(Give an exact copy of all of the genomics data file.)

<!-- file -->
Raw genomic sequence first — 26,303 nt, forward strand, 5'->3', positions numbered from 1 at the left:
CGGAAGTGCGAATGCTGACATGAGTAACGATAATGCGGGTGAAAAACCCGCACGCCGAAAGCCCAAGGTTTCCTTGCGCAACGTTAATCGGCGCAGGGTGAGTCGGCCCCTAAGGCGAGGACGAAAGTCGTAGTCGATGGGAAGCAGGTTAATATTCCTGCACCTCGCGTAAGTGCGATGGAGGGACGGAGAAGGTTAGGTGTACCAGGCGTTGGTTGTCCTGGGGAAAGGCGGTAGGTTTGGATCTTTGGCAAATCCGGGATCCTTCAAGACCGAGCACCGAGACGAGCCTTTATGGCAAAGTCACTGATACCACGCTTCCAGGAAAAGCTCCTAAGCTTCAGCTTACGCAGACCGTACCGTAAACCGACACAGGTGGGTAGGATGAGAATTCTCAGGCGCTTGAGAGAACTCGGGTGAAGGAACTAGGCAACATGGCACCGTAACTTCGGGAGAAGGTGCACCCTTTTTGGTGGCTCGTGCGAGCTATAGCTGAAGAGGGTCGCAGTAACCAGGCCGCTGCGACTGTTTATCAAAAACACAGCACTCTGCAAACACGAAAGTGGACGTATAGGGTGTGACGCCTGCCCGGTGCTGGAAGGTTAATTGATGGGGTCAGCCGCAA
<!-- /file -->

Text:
Raw genomic sequence first — 26,303 nt, forward strand, 5'->3', positions numbered from 1 at the left:
CGGAAGTGCGAATGCTGACATGAGTAACGATAATGCGGGTGAAAAACCCGCACGCCGAAAGCCCAAGGTTTCCTTGCGCAACGTTAATCGGCGCAGGGTGAGTCGGCCCCTAAGGCGAGGACGAAAGTCGTAGTCGATGGGAAGCAGGTTAATATTCCTGCACCTCGCGTAAGTGCGATGGAGGGACGGAGAAGGTTAGGTGTACCAGGCGTTGGTTGTCCTGGGGAAAGGCGGTAGGTTTGGATCTTTGGCAAATCCGGGATCCTTCAAGACCGAGCACCGAGACGAGCCTTTATGGCAAAGTCACTGATACCACGCTTCCAGGAAAAGCTCCTAAGCTTCAGCTTACGCAGACCGTACCGTAAACCGACACAGGTGGGTAGGATGAGAATTCTCAGGCGCTTGAGAGAACTCGGGTGAAGGAACTAGGCAACATGGCACCGTAACTTCGGGAGAAGGTGCACCCTTTTTGGTGGCTCGTGCGAGCTATAGCTGAAGAGGGTCGCAGTAACCAGGCCGCTGCGACTGTTTATCAAAAACACAGCACTCTGCAAACACGAAAGTGGACGTATAGGGTGTGACGCCTGCCCGGTGCTGGAAGGTTAATTGATGGGGTCAGCCGCAA